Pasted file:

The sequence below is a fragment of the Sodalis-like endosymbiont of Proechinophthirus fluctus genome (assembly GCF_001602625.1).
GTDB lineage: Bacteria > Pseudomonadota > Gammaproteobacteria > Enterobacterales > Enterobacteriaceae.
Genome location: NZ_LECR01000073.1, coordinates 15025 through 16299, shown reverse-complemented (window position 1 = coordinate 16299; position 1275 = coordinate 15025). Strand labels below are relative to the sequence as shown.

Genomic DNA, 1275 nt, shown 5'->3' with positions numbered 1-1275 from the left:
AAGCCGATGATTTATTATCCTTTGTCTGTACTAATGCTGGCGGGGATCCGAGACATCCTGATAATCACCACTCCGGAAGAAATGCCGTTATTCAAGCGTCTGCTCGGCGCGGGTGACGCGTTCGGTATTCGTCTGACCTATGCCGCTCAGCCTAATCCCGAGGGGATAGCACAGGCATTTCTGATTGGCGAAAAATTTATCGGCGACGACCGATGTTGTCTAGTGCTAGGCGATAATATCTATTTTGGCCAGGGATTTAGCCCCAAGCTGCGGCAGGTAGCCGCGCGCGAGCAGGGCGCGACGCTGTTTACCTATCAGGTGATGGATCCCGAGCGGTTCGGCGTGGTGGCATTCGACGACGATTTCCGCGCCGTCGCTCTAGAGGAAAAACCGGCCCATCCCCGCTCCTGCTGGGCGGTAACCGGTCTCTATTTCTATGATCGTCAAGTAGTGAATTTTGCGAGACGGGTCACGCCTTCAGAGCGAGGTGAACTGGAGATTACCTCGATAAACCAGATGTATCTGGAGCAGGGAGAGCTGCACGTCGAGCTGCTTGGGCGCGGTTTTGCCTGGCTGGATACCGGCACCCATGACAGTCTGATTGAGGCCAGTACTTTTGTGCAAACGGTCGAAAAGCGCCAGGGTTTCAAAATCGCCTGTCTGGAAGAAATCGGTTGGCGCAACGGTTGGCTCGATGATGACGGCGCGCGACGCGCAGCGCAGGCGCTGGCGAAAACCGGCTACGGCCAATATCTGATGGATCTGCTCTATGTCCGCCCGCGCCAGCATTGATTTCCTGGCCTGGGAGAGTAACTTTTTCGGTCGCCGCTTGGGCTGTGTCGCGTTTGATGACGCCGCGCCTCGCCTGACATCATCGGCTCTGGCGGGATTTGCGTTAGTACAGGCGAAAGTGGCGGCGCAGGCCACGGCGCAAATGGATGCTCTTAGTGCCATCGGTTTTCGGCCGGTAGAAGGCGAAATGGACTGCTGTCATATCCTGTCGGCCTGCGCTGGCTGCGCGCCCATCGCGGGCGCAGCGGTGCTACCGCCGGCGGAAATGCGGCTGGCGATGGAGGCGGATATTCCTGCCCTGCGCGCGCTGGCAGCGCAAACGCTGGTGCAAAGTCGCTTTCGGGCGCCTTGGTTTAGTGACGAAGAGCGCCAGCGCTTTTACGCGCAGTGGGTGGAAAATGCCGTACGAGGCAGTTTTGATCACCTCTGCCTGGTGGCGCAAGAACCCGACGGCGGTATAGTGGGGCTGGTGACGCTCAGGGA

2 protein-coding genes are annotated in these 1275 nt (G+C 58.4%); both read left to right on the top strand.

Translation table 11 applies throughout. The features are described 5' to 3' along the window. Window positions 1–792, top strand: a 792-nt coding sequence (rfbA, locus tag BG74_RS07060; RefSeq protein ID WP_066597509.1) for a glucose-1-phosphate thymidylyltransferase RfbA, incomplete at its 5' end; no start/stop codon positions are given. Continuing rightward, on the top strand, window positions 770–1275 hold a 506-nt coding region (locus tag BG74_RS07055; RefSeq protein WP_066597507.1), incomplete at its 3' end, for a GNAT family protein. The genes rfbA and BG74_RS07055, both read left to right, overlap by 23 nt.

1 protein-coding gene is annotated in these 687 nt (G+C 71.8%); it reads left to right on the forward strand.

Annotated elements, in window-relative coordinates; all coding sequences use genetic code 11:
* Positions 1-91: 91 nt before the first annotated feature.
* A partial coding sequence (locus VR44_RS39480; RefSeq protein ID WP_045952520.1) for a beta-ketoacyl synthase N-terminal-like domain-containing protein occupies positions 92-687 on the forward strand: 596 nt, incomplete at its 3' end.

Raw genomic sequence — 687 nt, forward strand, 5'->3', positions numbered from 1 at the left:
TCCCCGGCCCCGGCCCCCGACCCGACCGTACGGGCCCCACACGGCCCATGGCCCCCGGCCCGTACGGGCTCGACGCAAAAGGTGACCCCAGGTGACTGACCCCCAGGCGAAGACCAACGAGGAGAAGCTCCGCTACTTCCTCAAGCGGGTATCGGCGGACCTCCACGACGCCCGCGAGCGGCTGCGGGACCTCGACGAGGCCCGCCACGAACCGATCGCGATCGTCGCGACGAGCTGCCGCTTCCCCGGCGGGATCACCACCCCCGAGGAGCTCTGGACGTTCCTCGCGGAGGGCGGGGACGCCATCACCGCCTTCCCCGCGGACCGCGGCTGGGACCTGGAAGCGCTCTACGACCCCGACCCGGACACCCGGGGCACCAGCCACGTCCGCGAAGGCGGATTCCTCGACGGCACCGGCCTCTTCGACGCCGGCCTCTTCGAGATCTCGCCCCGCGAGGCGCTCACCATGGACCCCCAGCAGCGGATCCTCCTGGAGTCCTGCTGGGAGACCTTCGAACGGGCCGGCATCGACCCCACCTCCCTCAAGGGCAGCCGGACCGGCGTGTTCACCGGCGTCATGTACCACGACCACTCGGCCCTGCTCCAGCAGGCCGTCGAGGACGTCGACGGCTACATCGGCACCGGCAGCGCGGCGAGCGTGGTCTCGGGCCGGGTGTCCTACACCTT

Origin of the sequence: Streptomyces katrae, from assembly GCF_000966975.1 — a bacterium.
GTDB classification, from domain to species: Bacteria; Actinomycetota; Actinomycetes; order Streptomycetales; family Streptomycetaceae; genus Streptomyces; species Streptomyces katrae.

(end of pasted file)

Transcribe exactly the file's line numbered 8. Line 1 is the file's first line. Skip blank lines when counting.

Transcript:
1 protein-coding gene is annotated in these 687 nt (G+C 71.8%); it reads left to right on the forward strand.